988 launched in all fifty states on July 16, 2022, so we at Rave wanted to conduct a briefing. It’s been one hundred days, a popular time to check in on any newly implemented program per legislators. So, what’s the deal? Where are the adoption rates? What are the initial positives and uncovered pitfalls? One of the most important questions: what’s next? Legislators are in the throes of a major election season, preparing bills for the next session and (in many places) an annual budget fight. These are just some of the questions legislators will similarly be looking for in analyzing 988 and its future for funding, policy, and further implementation. Here is our perspective on those questions.
Adoption Rates and Call Taking Capabilities
From initial reports, the usage of 988 has exceeded expectations. Compared to the previous 1-800 number, the previously dominant crisis lifeline number, call rates as compared to last year are up by forty-five percent, according to recent data released by the U.S. Department of Health and Human Services. There was good news for wait times, which also decreased from 2 minutes and 30 seconds to 42 seconds, on average.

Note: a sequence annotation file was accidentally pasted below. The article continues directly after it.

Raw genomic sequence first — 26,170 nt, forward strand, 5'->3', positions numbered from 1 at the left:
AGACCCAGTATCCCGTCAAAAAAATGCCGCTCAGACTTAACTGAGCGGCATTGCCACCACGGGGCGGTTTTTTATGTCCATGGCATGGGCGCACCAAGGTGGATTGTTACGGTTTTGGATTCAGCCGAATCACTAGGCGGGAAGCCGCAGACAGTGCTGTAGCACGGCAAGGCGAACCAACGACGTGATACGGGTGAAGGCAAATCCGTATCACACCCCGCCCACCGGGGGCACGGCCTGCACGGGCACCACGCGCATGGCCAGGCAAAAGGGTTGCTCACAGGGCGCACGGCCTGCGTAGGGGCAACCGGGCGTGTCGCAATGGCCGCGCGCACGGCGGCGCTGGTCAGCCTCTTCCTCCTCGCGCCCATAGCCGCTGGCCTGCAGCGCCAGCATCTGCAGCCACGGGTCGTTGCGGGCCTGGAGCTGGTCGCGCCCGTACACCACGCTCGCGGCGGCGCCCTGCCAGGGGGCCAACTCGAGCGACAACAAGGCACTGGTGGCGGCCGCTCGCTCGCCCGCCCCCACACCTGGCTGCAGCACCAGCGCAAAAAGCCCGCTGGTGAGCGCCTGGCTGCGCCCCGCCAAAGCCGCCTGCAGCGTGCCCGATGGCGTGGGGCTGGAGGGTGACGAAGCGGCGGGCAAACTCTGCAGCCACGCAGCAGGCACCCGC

While these numbers are incredibly encouraging, several concerns have been made evident with this rapid rise of service needs.
Staffing Needs at Call Centers
Staffing at call centers is not nearly enough for the current or the expected continued rise of call volume. Though the wait times have decreased, for now, it’s still higher than what is the most ideal – no wait time. 911 has been an essential service line for nearly 60 years and has been unable to achieve this feat. Of course, this is not without trying. 911 staffing/retention issues are still pervasive and have even gotten worse over the last couple of years. If this is a reflection, as some see it, then 988 staffing will be just, if not more, difficult as there is more for 988 to prove as it is the newest and largest public-facing service. If call centers are not able to beef up staffing with qualified call takers, then wait times will inevitably increase, negating some of the initial work being done in these call centers.